How To Antique a Cookie With a Water Brush

Do you ever just want to lie on the couch clicking "next" on an article called "Hollywood's Top 100 Transformations" instead of actually writing a blog post? Or making cookie dough. Or sweeping the kitchen for the eleventy-millionth time today? At this point in my life, I don't even know who most of them might as well be called, "Total Transformations of Complete Strangers So You Can Procrastinate For Another Hour." Because you KNOW that after seeing that article for "25 Secrets From the Set of I Love Lucy" 100 just won't be able to stop yourself. And it's not like your kitchen floor is going to stay clean anyway. And you can just wake up early tomorrow and make that cookie dough...and that blog post is basically going to write itself...

Except when it doesn't. And then I have to put my fingers on the keyboard and push buttons over and over again to explain the fact that I just love cookies that look old and dirty. Why aren't we living in the future where I can just think it in the direction of my computer? I mean... I'm lying on the couch with an electric blanket... I have to MOVE MY FINGERS, TOO??!!

Clearly, I'm all about making things easier on myself. And when I got some of the Arty McGoo water brushes...I realized I was about to make my decorating life SO MUCH EASIER. I put together a set of Antiquing Water Brushes. It's not really a thing, but it *could* be a thing if you make it a thing. I'm just saying.

You'll need two water brushes. Fill the barrels of both brushes with water. Add 3 drops of brown airbrush color and 1 drop of black airbrush color to ONE of the brushes. (If you don't have brown and black airbrush colors, mix 3 drops of brown food color and 1 drop of black food color with 2 tablespoons of water. Then add 3-4 drops of that mixture to the barrel of a water brush.) Now you're all set! See how easy that was?

1. To antique a cookie, grab the water brush with the brown/black mix in the barrel. Gently squeeze the barrel as you paint the food color mix into all the crevices and edges of the cookie. Don't squeeze too hard or you'll get great gobs of food coloring coming out just above the tip of the water brush. Just be nice. Like a first date. Maybe practice on a piece of paper first if you've never used a water brush. Or if you're impatient like me.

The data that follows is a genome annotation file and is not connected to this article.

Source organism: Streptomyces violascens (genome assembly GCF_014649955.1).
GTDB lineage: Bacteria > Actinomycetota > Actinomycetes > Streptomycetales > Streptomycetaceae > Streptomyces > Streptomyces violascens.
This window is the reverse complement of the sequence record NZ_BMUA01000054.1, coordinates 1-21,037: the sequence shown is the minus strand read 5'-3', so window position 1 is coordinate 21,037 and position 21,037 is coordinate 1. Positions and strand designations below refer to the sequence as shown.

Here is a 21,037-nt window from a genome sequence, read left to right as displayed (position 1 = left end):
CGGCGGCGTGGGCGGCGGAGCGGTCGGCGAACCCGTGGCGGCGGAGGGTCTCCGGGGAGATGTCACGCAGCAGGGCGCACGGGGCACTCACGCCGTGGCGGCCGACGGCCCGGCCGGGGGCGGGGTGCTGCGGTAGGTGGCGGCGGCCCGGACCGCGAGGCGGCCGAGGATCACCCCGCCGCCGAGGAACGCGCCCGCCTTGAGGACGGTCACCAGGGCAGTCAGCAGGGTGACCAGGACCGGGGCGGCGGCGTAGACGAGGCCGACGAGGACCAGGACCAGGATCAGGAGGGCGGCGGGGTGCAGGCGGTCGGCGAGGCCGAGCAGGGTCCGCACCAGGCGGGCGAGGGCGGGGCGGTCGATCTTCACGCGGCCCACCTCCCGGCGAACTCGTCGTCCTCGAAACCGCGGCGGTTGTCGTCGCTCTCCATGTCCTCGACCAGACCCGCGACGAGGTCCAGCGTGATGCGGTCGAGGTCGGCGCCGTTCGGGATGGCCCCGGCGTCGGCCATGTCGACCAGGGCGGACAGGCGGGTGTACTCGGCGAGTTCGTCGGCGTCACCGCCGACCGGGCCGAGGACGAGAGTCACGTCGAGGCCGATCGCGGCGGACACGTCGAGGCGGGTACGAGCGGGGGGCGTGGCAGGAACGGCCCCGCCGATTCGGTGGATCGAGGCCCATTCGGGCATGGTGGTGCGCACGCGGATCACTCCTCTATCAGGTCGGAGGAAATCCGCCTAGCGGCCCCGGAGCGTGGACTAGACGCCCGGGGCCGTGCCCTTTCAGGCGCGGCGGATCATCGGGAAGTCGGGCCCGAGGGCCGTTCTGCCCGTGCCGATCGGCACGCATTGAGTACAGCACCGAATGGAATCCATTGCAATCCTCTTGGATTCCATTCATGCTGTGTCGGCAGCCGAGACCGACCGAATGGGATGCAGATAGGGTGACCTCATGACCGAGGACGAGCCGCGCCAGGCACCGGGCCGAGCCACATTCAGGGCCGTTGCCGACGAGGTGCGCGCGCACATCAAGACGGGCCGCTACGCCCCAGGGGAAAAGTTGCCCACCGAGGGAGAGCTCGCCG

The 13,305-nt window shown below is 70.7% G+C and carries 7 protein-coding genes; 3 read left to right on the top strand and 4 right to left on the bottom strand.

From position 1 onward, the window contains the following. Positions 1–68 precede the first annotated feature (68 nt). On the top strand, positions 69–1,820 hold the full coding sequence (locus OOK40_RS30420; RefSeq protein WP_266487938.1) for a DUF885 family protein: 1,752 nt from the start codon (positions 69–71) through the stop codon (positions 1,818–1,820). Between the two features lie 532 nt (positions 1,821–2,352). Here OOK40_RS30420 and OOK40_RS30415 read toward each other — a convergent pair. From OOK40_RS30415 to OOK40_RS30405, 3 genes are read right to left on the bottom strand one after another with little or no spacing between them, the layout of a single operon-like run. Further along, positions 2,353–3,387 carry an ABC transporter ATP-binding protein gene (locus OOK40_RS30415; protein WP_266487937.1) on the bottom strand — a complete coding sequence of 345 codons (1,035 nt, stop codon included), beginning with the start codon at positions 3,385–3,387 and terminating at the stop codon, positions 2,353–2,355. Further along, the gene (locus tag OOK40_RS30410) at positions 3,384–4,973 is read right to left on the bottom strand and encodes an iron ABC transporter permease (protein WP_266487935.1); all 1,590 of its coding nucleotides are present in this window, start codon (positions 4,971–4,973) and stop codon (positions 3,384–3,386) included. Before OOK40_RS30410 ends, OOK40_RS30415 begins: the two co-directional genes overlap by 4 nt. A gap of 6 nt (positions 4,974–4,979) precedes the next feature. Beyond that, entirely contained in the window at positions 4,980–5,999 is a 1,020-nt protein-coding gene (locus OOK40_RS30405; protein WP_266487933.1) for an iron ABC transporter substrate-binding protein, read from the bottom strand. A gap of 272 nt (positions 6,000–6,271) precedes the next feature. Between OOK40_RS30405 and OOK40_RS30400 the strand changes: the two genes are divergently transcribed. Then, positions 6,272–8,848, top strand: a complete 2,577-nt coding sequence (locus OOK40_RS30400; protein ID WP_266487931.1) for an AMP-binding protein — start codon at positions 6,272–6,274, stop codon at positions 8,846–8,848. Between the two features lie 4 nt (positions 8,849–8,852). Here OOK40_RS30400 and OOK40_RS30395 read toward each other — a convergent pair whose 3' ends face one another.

2. Grab the water brush that just has water in it and basically paint the entire cookie with water. You want to blend the harsh lines of the dark food coloring. Work quickly and don't worry about perfection. I want this cookie to look old, right?
3. Immediately wipe off the excess water with a paper towel.
4. Ta da!! Dirty old cookie at your service.

Two things:

1. I *KNOW* someone is going to ask me "But won't water destroy my icing? I've heard you should only use alcohol." And my answer is -- water is fine as long as you don't let it puddle up on the cookie. And even if you do...and the icing starts to pit just a little...that's kind of the point, right? To make your cookie look old and a little the worse for the wear?

2. Make sure you cookies are COMPLETELY dry before aging them. I find it best to let them dry overnight first.

See it in action.

Want your own Arty McGoo water brushes? I've got two "Antiquing Sets" of water brushes to give away!! Just click that "Easy Entry" button below before midnight on Friday, November 11, 2017.

a Rafflecopter giveaway


Can't wait to see if you've won? Grab an ARTY MCGOO WATER BRUSH HERE.

See how to antique a cookie with luster dust HERE.

See how I antique a cookie with regular old food coloring and a brush HERE.


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